As I watched the above scene unfold from my small flat in the Devon village of Moretonhampstead my thoughts turned to the luckless World War II fliers who crashed and died on the bleak terrain of Dartmoor, a remote part of Devon made famous by the writings of Sir Arthur Conan Doyle (The Hound of the Baskervilles). Dartmoor is not mountainous by any means but it does have hills that average 1,400 feet above sea level and includes the highest point, High Willhays at 2,039 feet, in the south of England. Combine this rocky, boulder-strewn landscape with unpredictable weather and you have dangerous flying conditions, as many an unsuspecting pilot has discovered to their misfortune.
I was thinking about war-time fliers at the time because a few days earlier, in the local tourist information shop, I had purchased the book Dartmoor Air Crashes by Robert Jones. On reading the book I learned that 75 years ago, two aircraft destined for Gibraltar had crashed on the moor. Two of the fliers, one American, Second Lieutenant Jerome Foreman, and one British, Flight Sergeant John Dixon, were killed. It’s impossible to know what the young men knew of Gibraltar at the time but there is every chance they had heard through military gossip that it was a good place to be in wartime, even if only for a few days. Unlike their compatriots in Britain and Europe, the soldiers, sailors and airmen stationed on the Rock enjoyed an abundance of food, including fresh fruit and vegetables, plenty of drink, nightlife, and top calibre entertainment provided by ENSA (Entertainments National Service Association), John Gielgud, Beatrice Lilly, Vivian Leigh, Joyce Grenfell and Tony Hancock, to name just a few. But the 21-year-old American pilot of the P-38 Lightning and the 22-year-old co-pilot of the five-man RAF Vickers Wellington bomber would never find out, as they perished amidst the tors and peat of Dartmoor.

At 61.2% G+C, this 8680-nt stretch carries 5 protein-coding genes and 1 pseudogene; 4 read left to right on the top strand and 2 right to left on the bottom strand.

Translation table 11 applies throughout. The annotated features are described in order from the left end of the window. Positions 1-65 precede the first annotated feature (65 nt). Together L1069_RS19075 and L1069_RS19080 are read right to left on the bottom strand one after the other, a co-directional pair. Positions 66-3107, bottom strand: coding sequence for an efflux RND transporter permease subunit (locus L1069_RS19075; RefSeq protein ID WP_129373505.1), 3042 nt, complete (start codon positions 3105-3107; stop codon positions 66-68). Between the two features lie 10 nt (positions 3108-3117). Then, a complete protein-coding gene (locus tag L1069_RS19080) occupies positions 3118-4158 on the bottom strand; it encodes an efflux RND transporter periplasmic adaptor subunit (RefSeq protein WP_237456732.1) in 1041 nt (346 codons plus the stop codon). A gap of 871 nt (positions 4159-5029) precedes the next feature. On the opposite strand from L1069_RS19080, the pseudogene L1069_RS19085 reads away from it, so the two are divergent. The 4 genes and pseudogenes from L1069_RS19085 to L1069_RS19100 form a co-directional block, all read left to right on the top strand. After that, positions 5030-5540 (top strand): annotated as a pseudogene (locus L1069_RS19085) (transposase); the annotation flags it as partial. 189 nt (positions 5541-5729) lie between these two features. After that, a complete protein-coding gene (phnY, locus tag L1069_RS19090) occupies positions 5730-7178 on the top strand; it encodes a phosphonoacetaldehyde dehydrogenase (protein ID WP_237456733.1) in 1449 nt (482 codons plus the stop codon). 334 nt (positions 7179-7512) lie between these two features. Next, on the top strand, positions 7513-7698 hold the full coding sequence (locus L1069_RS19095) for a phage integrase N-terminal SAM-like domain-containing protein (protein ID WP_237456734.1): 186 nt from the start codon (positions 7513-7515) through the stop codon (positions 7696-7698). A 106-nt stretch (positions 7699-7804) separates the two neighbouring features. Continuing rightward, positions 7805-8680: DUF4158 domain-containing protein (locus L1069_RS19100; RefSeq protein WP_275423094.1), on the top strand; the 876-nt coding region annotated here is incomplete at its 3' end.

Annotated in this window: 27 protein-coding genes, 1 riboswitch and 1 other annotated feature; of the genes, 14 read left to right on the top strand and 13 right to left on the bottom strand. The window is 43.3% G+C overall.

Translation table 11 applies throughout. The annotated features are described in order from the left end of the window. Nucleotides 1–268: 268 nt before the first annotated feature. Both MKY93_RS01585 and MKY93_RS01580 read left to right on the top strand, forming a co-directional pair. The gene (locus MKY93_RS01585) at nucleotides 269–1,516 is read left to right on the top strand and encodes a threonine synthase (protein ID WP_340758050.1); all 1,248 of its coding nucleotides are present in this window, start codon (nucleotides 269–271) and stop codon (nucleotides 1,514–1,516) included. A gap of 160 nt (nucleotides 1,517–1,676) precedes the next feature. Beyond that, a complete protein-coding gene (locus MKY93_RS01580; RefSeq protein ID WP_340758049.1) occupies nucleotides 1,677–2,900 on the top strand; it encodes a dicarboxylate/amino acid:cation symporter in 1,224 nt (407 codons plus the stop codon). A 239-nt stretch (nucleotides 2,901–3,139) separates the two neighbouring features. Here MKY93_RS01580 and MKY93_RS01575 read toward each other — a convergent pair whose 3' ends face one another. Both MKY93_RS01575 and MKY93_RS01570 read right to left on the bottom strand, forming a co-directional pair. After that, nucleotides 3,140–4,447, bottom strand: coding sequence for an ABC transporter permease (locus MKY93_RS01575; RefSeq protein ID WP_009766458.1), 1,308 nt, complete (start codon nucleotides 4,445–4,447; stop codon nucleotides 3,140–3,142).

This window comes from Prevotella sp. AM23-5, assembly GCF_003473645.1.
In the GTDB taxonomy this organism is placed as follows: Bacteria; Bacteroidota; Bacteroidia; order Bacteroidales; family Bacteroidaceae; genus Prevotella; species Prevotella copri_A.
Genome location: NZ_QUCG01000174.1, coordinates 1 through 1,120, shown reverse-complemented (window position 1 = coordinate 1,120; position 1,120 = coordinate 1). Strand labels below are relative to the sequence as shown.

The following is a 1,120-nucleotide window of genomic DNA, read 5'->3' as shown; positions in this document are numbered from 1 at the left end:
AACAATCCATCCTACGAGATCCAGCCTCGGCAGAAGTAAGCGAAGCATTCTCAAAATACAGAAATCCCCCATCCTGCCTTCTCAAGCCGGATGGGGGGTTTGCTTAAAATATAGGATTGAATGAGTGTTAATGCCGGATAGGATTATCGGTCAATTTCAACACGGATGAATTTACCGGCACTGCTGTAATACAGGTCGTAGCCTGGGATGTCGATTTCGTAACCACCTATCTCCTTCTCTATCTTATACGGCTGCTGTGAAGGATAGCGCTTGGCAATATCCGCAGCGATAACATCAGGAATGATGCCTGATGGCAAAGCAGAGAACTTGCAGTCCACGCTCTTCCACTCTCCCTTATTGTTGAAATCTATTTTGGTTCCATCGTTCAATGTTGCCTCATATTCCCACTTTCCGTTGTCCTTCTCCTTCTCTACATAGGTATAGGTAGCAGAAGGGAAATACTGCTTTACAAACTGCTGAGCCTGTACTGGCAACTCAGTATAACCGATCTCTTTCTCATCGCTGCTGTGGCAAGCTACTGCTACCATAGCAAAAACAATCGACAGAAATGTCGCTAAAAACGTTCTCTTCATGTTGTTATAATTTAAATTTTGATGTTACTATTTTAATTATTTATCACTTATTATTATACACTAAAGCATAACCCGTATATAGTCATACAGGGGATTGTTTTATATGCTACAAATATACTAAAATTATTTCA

The Lockheed P-38 Lightning gave a much-needed boost to the Allied air forces when it first arrived in the war zones in late 1942. With its two V-12 engines it had a top speed of 400 miles an hour, a ceiling of 44,000 feet and a range of 1,300 miles. By comparison the Focke-Wulf 190, which had replaced the Messerschmitt 109 as Germany’s premier fighter, also had a top speed of about 400 mph, but its maximum ceiling was 37,000 feet and it had a range of just 500 miles. When the first P-38s arrived in Europe, however, it was soon discovered that their turbochargers were slow to engage in cold and damp conditions, which of course were prevalent in the UK and most of the continent. It was decided, therefore, that they were better suited for the dry conditions of North Africa where they could provide assistance to the Allied army battling its way east following the successful invasion, Operation Torch. As a result, on January 26th, 1943, sixteen P-38 Lightnings took off from Langford Lodge, Northern Ireland. They were to fly 1,400 miles (added distance to avoid flying over neutral Spain and Portugal) to Gibraltar with a short stopover at Portreath, Cornwall.
The P-38 was an unusual looking fighter with the cockpit set between the two engines, which were connected by pontoon structures to the wide stabilizer-like tail. In his book Dartmoor Air Crashes Jones writes:
“Preparing to take off from Portreath, Jerome Foreman would have settled into the roomy cockpit and scanning the instrument panel before him, gone through his pre-flight checks. The Lightning was a comfortable aircraft with good all round visibility, although the bulky engines and broad wings did reduce the view downwards. Instead of the usual fighter ‘stick’, there was a steering yoke more often seen in much heavier aircraft. This would be the pilots ‘office’ for the next five hours.”
At Portreath, two of the P-38s were found to need more service so only fourteen – including the one flown by Foreman – took off for Gibraltar with the flight plan taking them over the Bay of Biscay and down the Atlantic coast off of Iberia to Gibraltar. No one knows for sure, but it would seem Foreman’s Lightning must have experienced mechanical or fuel problems, and somewhere over the Atlantic he banked his plane around and headed back for Portreath. The situation couldn’t have been much worse for poor Foreman, struggling with a disabled plane while flying over unfamiliar terrain in what were probably unfavourable weather conditions. When Foreman’s P-38 didn’t arrive at Gibraltar it was assumed that that it had come down over the ocean and would never be found, but on March 1st, 1943 the wreckage and Foreman’s body were found on a remote hill not far from Princetown (home of Dartmoor Prison). An RAF medical officer performed the post mortem and found that Foreman had died of multiple injuries. One can only hope that the young man died quickly and didn’t suffer before passing. Two of the other P-38s failed to make it to Gibraltar that day, one disappeared over the sea and was never found and another crashed near Albufeira, Portugal, the pilot being killed when he bailed out and his head banged against the tail.